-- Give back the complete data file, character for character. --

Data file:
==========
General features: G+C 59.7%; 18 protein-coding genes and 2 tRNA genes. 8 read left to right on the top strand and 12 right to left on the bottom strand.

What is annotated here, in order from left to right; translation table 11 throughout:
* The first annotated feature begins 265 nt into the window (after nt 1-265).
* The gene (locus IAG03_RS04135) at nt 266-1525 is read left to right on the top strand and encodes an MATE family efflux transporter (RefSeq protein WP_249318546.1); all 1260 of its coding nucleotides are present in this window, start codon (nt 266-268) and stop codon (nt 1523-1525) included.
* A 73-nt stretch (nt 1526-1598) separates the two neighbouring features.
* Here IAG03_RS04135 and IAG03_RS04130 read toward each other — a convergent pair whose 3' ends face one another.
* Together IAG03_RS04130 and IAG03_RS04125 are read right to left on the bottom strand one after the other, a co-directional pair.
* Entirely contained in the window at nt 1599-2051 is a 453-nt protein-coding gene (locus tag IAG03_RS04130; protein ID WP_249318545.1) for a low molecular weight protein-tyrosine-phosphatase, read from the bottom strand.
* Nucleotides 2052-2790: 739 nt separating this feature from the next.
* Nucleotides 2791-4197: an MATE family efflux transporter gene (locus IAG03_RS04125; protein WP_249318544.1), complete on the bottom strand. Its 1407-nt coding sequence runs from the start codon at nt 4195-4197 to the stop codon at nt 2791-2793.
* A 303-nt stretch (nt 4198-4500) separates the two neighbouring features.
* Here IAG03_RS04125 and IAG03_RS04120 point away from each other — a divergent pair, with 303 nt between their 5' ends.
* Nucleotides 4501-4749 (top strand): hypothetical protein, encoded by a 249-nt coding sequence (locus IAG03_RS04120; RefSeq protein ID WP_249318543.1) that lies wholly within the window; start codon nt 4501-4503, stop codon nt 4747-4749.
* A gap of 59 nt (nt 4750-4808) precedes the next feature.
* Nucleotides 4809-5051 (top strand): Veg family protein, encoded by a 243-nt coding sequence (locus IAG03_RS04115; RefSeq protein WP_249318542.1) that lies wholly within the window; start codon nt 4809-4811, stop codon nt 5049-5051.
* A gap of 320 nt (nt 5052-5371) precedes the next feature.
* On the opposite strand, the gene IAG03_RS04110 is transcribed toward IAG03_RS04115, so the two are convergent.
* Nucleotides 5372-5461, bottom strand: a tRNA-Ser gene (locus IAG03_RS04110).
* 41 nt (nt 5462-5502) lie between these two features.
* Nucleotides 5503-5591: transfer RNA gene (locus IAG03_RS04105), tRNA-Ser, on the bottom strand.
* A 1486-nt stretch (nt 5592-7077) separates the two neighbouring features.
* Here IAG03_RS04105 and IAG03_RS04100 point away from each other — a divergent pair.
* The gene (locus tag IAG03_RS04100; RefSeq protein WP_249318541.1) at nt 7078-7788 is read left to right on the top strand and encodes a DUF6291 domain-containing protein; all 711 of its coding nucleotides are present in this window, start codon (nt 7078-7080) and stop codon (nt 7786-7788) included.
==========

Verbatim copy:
General features: G+C 59.7%; 18 protein-coding genes and 2 tRNA genes. 8 read left to right on the top strand and 12 right to left on the bottom strand.

What is annotated here, in order from left to right; translation table 11 throughout:
* The first annotated feature begins 265 nt into the window (after nt 1-265).
* The gene (locus IAG03_RS04135) at nt 266-1525 is read left to right on the top strand and encodes an MATE family efflux transporter (RefSeq protein WP_249318546.1); all 1260 of its coding nucleotides are present in this window, start codon (nt 266-268) and stop codon (nt 1523-1525) included.
* A 73-nt stretch (nt 1526-1598) separates the two neighbouring features.
* Here IAG03_RS04135 and IAG03_RS04130 read toward each other — a convergent pair whose 3' ends face one another.
* Together IAG03_RS04130 and IAG03_RS04125 are read right to left on the bottom strand one after the other, a co-directional pair.
* Entirely contained in the window at nt 1599-2051 is a 453-nt protein-coding gene (locus tag IAG03_RS04130; protein ID WP_249318545.1) for a low molecular weight protein-tyrosine-phosphatase, read from the bottom strand.
* Nucleotides 2052-2790: 739 nt separating this feature from the next.
* Nucleotides 2791-4197: an MATE family efflux transporter gene (locus IAG03_RS04125; protein WP_249318544.1), complete on the bottom strand. Its 1407-nt coding sequence runs from the start codon at nt 4195-4197 to the stop codon at nt 2791-2793.
* A 303-nt stretch (nt 4198-4500) separates the two neighbouring features.
* Here IAG03_RS04125 and IAG03_RS04120 point away from each other — a divergent pair, with 303 nt between their 5' ends.
* Nucleotides 4501-4749 (top strand): hypothetical protein, encoded by a 249-nt coding sequence (locus IAG03_RS04120; RefSeq protein ID WP_249318543.1) that lies wholly within the window; start codon nt 4501-4503, stop codon nt 4747-4749.
* A gap of 59 nt (nt 4750-4808) precedes the next feature.
* Nucleotides 4809-5051 (top strand): Veg family protein, encoded by a 243-nt coding sequence (locus IAG03_RS04115; RefSeq protein WP_249318542.1) that lies wholly within the window; start codon nt 4809-4811, stop codon nt 5049-5051.
* A gap of 320 nt (nt 5052-5371) precedes the next feature.
* On the opposite strand, the gene IAG03_RS04110 is transcribed toward IAG03_RS04115, so the two are convergent.
* Nucleotides 5372-5461, bottom strand: a tRNA-Ser gene (locus IAG03_RS04110).
* 41 nt (nt 5462-5502) lie between these two features.
* Nucleotides 5503-5591: transfer RNA gene (locus IAG03_RS04105), tRNA-Ser, on the bottom strand.
* A 1486-nt stretch (nt 5592-7077) separates the two neighbouring features.
* Here IAG03_RS04105 and IAG03_RS04100 point away from each other — a divergent pair.
* The gene (locus tag IAG03_RS04100; RefSeq protein WP_249318541.1) at nt 7078-7788 is read left to right on the top strand and encodes a DUF6291 domain-containing protein; all 711 of its coding nucleotides are present in this window, start codon (nt 7078-7080) and stop codon (nt 7786-7788) included.